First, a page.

• I wish I had taken better care of myself physically.
  • I wish I had gone to college, instead of getting married after high school.
  • I wish I had married a minister and stayed married to him until we grew old.
  • I wish I had stuck with my violin and piano lessons when I was younger.
  • I wish I had read more to my children when they were little.
  • I wish I had used less money on useless items. 
  • I wish I had learned to set goals when I was a teenager.
  • I wish I had videotaped my entire 22 years of living in Pakistan and UAE. 
  • I wish I had not thrown away my diaries that I wrote in 1991 and 1992.
  • I wish I could have done something for the man that was shown to me, chained up, in a separate portion from the family. (It was in the Peshawar area of Pakistan, and he was there because he mentally unstable and had tried to seriously harm others. The family did not know what else to do for him, and felt it was better to keep him locked up hidden away. He stayed there until he died.)
  • Sometimes, I regret leaving the States in the first place. (But honestly, this idea seesaws back and forth.)
  • But by far, my biggest regret is, I wish I had been there for my mother in her last days.

And as a side note, I have just recently published a book where I outline over 75 lessons that I learned during my time abroad. You can download a free copy of 75+ Things I Learned Living Abroad from my website:

Q. Why, in all places, did you end up in Pakistan?

My second husband is from Pakistan, and he offered to let me go live with his family; I was young, in love and looking for a new life---so I accepted.

Q. Did you ever return to the United States or do you plan to come back home?

I did return one time in 1993; the FBI arrested me and returned my children to their father. They put me on probation for going against the court ordered 50/50 custody. But after watching my children suffer at the hands of their father and his new bride, I decided to take matters into my own hands once again. I left the country for the second time---this time thinking I would never return again.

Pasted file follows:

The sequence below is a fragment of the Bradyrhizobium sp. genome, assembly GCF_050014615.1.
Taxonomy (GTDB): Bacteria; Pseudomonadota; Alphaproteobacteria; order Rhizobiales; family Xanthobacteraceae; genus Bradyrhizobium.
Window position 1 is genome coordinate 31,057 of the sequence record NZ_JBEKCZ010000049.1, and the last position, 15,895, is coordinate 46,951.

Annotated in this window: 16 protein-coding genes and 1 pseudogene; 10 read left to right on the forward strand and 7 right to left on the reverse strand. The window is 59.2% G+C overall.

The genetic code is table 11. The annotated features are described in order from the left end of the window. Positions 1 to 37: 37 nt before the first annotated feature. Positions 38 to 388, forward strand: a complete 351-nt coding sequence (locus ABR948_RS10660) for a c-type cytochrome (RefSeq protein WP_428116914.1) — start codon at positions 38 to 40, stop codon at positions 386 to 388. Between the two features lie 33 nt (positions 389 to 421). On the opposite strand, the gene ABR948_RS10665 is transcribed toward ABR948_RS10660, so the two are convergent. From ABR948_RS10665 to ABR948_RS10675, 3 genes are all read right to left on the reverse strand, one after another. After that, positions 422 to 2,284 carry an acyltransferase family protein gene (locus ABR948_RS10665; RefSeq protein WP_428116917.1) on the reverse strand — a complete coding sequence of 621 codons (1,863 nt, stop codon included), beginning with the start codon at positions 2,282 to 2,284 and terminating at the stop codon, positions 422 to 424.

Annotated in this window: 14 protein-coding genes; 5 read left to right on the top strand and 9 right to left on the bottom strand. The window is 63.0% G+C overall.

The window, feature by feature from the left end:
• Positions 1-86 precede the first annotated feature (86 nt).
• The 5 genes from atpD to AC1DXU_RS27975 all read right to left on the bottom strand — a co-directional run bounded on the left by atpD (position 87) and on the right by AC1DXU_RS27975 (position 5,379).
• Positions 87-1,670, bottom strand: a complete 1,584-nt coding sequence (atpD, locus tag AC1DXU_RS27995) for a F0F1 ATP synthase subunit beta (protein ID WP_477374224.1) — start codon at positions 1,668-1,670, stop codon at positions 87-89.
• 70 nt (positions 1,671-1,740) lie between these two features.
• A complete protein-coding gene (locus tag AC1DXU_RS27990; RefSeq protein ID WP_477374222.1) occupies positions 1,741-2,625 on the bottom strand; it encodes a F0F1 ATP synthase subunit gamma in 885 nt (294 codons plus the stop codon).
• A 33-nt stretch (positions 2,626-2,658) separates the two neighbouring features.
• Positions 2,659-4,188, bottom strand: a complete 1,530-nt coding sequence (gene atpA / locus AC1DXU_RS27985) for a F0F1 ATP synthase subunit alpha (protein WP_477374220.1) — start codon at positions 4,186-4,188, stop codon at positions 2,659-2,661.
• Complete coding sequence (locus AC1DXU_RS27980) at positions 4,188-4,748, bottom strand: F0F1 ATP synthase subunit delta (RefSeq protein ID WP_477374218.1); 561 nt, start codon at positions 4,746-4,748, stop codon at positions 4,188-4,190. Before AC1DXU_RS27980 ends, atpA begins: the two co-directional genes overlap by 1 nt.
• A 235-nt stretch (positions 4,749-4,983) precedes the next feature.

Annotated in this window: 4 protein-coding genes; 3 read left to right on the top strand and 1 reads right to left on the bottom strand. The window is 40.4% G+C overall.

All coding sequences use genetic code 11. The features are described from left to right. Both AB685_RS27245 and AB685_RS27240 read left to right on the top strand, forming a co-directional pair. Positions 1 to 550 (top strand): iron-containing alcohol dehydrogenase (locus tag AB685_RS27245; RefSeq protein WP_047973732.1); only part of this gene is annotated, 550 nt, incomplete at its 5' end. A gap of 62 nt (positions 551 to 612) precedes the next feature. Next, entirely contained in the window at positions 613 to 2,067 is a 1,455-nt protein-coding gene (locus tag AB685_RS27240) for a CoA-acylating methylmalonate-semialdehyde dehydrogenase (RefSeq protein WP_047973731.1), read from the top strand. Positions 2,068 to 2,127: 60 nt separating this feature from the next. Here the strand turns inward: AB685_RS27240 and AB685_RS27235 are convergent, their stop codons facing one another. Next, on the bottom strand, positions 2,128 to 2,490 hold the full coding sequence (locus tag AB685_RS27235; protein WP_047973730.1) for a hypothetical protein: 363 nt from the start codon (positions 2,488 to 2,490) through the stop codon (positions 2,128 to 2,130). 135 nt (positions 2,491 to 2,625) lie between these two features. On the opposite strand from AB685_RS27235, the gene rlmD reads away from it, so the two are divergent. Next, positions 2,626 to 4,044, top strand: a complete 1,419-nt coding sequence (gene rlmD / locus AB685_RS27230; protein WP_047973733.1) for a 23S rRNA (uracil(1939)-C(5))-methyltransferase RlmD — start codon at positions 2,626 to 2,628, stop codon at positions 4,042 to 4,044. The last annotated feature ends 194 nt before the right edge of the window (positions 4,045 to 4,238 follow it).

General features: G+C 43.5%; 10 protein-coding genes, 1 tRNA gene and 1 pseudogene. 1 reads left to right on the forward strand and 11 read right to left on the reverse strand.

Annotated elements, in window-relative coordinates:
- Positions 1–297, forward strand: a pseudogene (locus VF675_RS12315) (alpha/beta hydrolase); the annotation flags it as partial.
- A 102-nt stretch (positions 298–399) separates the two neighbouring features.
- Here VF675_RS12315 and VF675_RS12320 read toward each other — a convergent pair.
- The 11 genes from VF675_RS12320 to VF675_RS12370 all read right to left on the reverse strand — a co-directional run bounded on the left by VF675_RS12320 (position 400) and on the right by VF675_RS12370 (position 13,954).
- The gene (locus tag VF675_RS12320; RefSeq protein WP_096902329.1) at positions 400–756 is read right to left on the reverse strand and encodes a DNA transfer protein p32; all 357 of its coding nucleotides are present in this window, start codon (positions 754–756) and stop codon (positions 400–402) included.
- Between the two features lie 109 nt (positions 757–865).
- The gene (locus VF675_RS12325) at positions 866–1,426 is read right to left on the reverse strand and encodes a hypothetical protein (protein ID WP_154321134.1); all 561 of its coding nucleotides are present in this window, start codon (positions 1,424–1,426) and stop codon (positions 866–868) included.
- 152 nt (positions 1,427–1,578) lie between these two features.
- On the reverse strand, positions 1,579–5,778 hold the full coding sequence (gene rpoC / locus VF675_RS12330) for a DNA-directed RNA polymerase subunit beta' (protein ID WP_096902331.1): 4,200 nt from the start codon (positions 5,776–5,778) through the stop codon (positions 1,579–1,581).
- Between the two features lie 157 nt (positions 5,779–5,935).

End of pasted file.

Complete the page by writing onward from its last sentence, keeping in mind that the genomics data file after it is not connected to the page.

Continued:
But when I began having physical issues while living in UAE, I became worried for my special needs (then adult) daughter and had to make a decision. I chose to surrendered myself to the authorities in 2014.

Q. How did you manage to make a living while in hiding with your kids?

At first, I was supported by my second husband, eventually I started working in the local schools. I basically only had only two skills, customer service and speaking native-level English; so I became a cheerleader for English speaking. I was hired in a private school a few miles outside of the village; my whole job was to simply walk around the school and chat with teachers in English in order to sharpen their conversational skills.

Then once I moved to Islamabad, I started working as an American Accent Trainer for a call center that called Americans about mortgage loans. From there, I was hired at a government university to design and manage an English communication lab for Bachelor students (it’s still in use today).

After my second divorce, I decided to leave Pakistan and move to the UAE, a new country and a new life (I knew America was not an option for me at that time). I accepted a job in a local college as an English instructor. I taught English level-classes, prep-classes for English Evaluation Exams (IELTS and TOEFL), and conversational English classes that I designed myself. I also worked for several other universities and academies and eventually accepted a position as Head of the English Department in a K-12 school of 1200 students.

My final position before returning to the States was in a flight academy teaching military pilots English in order to pass their ICAO exams.

Altogether, I was in Asia and the Middle East for 22 years. I guess you could say, that my gift for gab was a blessing, and it became my lifeline. 

Q. What was the best advice you have received from neighbors in Pakistan while you were there?

All in all, the greatest advice that was given to me from a neighbor in Pakistan, happened the time that my son was arrested and beaten by four traffic police officers in Islamabad.

Once the police department found out that we were American citizens, they were asking me to forgive them for what they had done. But I was so distraught I did not know how I could forgive such an act.